As an entrepreneur, you might envision yourself working
from home, helping to groom others who are passionate about your project, or
making a certain amount of money and living the American dream. Then, there are
the entrepreneurs who dream about creating an empire, a legacy, working until
their last breath and then passing the business off to a loved one.
These are the entrepreneurs who want to build longevity
into their startup. Working towards a startup that lasts is what will give you
stability and create options down the road. In other words, longevity
should be a goal for every entrepreneur.
Entrepreneurs are also big risk takers, which is the enemy
of longevity. I have been battling startup longevity my whole life.
The first company that had any success only lasted 10 months. We built it
for nine months and it sold 42 days later. Success, right? It was all
right, but it wasn’t built to last. Six months later it was shut down by
the company that purchased us. This was a big blow to my ego, so I started
studying and learning what it takes to build a real startup that lasts.
Creating longevity includes four “ways of doing
business” that you should consider adopting.
1. Document, Document, Document
No matter how small or big your operation, you need to
document (in writing!) every aspect of it. This means any partnerships formed,
agreements made, operational decisions and customer service strategies in
addition to your financials. Write it down. Keeping it in your head isn’t
I made a huge mistake by not documenting things in the
past, and it hurt me. I ended up getting kicked out of a company that I
started. With my company that was successful, I documented everything. Building
longevity into your startup means that you and other key people will be there
for the long term.
2. Remember That Timing is Everything
There’s going to be one key moment just for you. It’s
kind of like putting your house up for sale. It might be the best house in the
city, but you can make more and move it faster if you wait for the right
moment. Look out for beacons, like when similar industries start growing or
there’s a big demand for what you have to offer.
Companies that are in it for the long haul plan accordingly.
They wait for the best moment and take it.
3. Put Employees First
Your employees actually come first, right alongside your
customers. They might be risk takers like you, but it’s easy to make them feel
taken advantage of. This is partly what your SOP does, since employees who know
what they’re doing are more likely to feel motivated. Celebrate their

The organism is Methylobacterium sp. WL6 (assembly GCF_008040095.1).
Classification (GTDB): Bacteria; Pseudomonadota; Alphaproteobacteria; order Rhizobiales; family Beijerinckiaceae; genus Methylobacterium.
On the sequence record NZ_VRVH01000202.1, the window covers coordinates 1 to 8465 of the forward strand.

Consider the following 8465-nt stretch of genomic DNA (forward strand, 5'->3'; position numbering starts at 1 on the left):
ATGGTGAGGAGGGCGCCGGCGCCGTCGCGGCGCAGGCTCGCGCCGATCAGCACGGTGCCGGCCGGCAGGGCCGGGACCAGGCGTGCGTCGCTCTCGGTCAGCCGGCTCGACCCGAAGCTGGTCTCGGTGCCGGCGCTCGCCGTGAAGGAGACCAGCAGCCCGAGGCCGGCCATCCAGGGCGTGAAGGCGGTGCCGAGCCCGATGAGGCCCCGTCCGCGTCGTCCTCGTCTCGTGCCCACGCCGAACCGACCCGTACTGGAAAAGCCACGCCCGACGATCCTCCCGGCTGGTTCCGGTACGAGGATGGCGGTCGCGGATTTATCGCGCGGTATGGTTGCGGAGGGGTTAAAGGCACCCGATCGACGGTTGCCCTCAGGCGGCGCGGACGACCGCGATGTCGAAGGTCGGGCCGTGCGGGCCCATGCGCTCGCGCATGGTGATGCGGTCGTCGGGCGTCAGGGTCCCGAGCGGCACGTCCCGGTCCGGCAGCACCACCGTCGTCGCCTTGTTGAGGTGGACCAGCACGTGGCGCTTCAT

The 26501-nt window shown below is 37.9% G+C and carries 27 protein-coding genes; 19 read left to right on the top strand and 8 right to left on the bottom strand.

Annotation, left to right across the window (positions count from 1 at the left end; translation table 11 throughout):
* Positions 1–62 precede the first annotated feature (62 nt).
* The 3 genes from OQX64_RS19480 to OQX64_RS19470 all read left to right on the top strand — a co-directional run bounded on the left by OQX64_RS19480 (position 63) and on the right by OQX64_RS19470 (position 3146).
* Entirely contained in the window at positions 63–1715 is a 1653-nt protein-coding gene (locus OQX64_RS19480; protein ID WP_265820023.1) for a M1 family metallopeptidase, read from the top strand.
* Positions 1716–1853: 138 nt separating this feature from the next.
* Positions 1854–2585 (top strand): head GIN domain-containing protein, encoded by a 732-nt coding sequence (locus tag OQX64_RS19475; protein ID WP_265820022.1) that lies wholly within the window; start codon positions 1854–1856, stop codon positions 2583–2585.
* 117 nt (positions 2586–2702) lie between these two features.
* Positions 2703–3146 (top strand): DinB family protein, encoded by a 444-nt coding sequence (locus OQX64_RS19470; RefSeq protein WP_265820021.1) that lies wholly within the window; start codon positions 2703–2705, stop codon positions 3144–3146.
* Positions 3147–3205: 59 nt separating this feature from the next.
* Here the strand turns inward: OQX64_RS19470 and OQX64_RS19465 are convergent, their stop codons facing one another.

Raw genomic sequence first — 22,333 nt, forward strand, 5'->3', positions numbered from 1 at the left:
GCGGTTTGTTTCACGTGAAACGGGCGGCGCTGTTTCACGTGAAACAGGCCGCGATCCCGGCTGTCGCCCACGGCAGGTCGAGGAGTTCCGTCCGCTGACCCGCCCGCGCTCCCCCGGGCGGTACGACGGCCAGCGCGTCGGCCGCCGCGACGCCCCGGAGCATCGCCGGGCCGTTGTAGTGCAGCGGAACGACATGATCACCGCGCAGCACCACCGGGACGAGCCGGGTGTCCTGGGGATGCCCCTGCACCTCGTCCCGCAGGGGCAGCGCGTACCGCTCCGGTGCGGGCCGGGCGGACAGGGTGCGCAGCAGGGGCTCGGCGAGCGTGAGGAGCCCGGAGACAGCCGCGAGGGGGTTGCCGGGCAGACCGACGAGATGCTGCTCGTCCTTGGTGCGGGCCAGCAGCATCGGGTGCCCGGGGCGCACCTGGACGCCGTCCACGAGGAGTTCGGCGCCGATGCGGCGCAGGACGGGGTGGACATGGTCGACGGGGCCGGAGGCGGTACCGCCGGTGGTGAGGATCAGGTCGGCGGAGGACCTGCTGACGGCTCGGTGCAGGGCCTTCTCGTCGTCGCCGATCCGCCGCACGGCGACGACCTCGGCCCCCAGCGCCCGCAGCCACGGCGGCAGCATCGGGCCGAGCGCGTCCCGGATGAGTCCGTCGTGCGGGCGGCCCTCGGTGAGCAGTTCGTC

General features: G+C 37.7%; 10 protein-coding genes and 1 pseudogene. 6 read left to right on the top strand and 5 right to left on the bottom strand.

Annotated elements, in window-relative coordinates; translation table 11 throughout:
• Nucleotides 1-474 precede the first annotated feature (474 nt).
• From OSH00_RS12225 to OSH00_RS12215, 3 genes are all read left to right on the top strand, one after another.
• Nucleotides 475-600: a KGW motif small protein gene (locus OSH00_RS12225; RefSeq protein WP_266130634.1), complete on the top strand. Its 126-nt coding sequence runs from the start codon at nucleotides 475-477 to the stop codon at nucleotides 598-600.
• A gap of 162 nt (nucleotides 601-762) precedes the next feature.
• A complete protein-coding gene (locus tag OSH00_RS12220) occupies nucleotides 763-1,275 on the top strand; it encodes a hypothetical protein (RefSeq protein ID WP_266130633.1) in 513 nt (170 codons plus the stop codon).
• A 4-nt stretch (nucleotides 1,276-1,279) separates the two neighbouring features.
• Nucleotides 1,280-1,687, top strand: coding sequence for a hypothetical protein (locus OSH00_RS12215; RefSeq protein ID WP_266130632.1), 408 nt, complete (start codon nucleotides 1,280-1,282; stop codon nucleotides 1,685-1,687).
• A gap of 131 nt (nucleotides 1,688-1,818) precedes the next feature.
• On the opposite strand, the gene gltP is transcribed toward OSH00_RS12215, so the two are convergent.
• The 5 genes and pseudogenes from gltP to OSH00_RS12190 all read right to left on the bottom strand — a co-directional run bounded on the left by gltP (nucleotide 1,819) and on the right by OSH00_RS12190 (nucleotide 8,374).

milestones, treat them with the golden rule and you’ll enjoy
Our team is the most important part of my business, and
even more importantly, my life. I’m with them every day. I like putting every
employee and their needs above my own. As the boss, there may be months where
you don’t get a paycheck and they do. By putting your employees first you’re in
turn putting your company first. Founders who put their companies first are
building for long-term success. Your employees will stick around longer
and work harder, thus putting your company in a much better position to survive
for years to come.
4. Spend Money on Quality
It’s great when you score a bargain, especially in the
early days, but when quality counts you have to pony up the cash. Cutting
corners can lead to subpar quality. If spending more on materials will lead to
a better end product, your customers deserve that.
I remember in the early days of our product we cut corners, as
most startups do to be scrappy and get it done. But it ended up costing us 10x
more in the long run; we had to redo everything. Quality is something that
company leaders learn over time. Entrepreneurs in it for the long
haul learn to alway focus on quality.
You don’t want to be just a name in the one-hit wonder
startup list, yet many are. It’s easy to get sucked up into that limelight and
then get lost. Longevity breeds stability, and that’s something few startups
Peter Daisyme is the co-founder
of Palo Alto, California-based Hosting
Inc, a company specializing in helping businesses with hosting
their website for free, for life.
Entrepreneur Council (YEC) is
an invite-only organization comprised of the world’s most promising young
entrepreneurs. In partnership with Citi, YEC recently launched BusinessCollective, a
free virtual mentorship program.